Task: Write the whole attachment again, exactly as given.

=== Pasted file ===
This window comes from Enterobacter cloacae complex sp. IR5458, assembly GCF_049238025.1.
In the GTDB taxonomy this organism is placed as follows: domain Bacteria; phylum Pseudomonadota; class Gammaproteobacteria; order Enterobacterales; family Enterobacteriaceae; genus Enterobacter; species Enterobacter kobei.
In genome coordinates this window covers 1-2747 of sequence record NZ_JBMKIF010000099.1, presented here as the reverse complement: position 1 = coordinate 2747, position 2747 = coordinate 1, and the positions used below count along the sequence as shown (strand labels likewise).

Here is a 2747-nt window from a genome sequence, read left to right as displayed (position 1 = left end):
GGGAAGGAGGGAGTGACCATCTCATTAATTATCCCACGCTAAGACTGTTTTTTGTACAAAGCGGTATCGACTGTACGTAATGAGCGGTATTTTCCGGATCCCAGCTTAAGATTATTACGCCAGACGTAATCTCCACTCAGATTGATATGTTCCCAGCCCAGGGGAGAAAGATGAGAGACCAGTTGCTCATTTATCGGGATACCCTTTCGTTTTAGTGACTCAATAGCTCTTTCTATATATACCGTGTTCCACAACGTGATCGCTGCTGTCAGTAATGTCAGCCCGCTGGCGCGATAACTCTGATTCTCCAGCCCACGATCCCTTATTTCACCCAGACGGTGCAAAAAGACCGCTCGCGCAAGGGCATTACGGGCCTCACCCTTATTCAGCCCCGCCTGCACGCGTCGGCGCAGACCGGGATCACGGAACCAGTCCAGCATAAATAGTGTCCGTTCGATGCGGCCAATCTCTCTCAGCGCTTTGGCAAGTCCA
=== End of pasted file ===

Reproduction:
This window comes from Enterobacter cloacae complex sp. IR5458, assembly GCF_049238025.1.
In the GTDB taxonomy this organism is placed as follows: domain Bacteria; phylum Pseudomonadota; class Gammaproteobacteria; order Enterobacterales; family Enterobacteriaceae; genus Enterobacter; species Enterobacter kobei.
In genome coordinates this window covers 1-2747 of sequence record NZ_JBMKIF010000099.1, presented here as the reverse complement: position 1 = coordinate 2747, position 2747 = coordinate 1, and the positions used below count along the sequence as shown (strand labels likewise).

Here is a 2747-nt window from a genome sequence, read left to right as displayed (position 1 = left end):
GGGAAGGAGGGAGTGACCATCTCATTAATTATCCCACGCTAAGACTGTTTTTTGTACAAAGCGGTATCGACTGTACGTAATGAGCGGTATTTTCCGGATCCCAGCTTAAGATTATTACGCCAGACGTAATCTCCACTCAGATTGATATGTTCCCAGCCCAGGGGAGAAAGATGAGAGACCAGTTGCTCATTTATCGGGATACCCTTTCGTTTTAGTGACTCAATAGCTCTTTCTATATATACCGTGTTCCACAACGTGATCGCTGCTGTCAGTAATGTCAGCCCGCTGGCGCGATAACTCTGATTCTCCAGCCCACGATCCCTTATTTCACCCAGACGGTGCAAAAAGACCGCTCGCGCAAGGGCATTACGGGCCTCACCCTTATTCAGCCCCGCCTGCACGCGTCGGCGCAGACCGGGATCACGGAACCAGTCCAGCATAAATAGTGTCCGTTCGATGCGGCCAATCTCTCTCAGCGCTTTGGCAAGTCCA